I've often read that the percentage of end-user activity in the Interbank foreign exchange markets on a daily basis is somewhere between 1% and 3%, and I suspect I could probably find a similar percentage of activity in other areas of the wholesale markets
such as interest rate derivatives
Speculative activity and risk transfer is crucial in the provision of efficient markets to the end-user. But I do wonder if this figure of only 1%-3% of end user activity is another example of the tail wagging the dog in the financial casino.
Only large corporations and financial intermediaries can get access to these super efficient wholesale markets, but what good is that to 95% of us who don't have access!
Ok... so the small guys aren't worth the time stamp on the trade ticket, and anyway that's what financial intermediaries do, buy things from the smaller guys at one price and package them up to hedge or sell in the wholesale markets at a profit.
I recently read a good example of this in article in the FT where certain UK councils were having to band together to hedge their annual fuel and Oil exposure because as individual entities their business wasn't large enough to intrest any brokers.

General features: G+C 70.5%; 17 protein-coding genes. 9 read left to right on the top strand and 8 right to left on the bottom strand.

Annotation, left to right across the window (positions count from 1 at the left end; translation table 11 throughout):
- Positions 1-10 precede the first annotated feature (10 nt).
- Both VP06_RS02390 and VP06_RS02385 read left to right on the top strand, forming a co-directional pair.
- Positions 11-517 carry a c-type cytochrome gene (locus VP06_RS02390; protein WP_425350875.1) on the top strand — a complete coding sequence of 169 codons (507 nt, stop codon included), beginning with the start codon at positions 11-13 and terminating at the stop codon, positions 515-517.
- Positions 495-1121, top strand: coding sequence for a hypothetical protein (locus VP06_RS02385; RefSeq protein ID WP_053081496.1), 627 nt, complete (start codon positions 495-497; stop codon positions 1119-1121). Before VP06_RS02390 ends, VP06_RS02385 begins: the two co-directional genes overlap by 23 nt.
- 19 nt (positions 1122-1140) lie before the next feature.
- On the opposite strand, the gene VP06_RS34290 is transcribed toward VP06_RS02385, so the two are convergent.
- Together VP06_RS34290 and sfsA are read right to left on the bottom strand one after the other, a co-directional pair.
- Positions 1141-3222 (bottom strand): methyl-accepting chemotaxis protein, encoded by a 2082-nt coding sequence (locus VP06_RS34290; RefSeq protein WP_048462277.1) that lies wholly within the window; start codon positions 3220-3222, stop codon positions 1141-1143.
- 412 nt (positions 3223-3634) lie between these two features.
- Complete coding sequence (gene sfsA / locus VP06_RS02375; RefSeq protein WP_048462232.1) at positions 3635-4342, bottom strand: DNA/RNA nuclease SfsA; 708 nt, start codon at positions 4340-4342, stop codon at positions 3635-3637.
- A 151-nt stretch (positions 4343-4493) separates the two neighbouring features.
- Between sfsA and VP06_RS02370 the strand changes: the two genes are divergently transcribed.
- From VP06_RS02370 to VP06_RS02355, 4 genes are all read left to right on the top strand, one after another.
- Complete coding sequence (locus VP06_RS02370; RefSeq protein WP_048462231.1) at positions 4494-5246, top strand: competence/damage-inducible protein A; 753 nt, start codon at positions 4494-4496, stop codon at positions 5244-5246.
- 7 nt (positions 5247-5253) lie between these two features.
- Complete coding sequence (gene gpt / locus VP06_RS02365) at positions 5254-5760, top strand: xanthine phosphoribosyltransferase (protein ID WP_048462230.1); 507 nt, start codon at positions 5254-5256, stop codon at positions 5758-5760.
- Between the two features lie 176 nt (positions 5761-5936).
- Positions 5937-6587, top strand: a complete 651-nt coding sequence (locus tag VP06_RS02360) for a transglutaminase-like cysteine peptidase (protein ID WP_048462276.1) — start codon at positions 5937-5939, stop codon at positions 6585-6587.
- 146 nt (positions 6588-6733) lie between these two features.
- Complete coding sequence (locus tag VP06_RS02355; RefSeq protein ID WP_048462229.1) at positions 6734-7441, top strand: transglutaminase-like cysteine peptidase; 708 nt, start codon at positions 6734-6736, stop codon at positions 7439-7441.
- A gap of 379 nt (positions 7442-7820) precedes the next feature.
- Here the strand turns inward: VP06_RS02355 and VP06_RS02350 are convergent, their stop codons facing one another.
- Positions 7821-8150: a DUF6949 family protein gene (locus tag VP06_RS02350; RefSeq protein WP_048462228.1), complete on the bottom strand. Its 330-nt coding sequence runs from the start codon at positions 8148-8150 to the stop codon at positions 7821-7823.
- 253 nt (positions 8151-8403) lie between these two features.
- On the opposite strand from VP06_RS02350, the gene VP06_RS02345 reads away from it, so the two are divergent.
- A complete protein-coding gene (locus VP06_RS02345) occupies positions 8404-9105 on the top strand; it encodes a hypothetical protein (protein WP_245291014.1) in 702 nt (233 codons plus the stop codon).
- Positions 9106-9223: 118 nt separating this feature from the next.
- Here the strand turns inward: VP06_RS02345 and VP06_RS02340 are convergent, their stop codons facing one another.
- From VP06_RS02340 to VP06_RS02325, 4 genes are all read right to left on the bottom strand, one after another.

Lets just remind ourselves that markets exist because of the end-user, and markets without end-user activity will eventually dry up ( once all the market-makers and speculators have got bored of playing cat and mouse with each other.)
Something is wrong here, and the small guy (there's quite alot of them!) is beginning to get fed-up with the status quo.
The technology that can enable mass-participation on this level is now with us. As Prof. Robert Shiller said recently of the internet being capable of "bringing Wall street to Wal-mart", and perhaps we can enable a higher percentage of end-users access to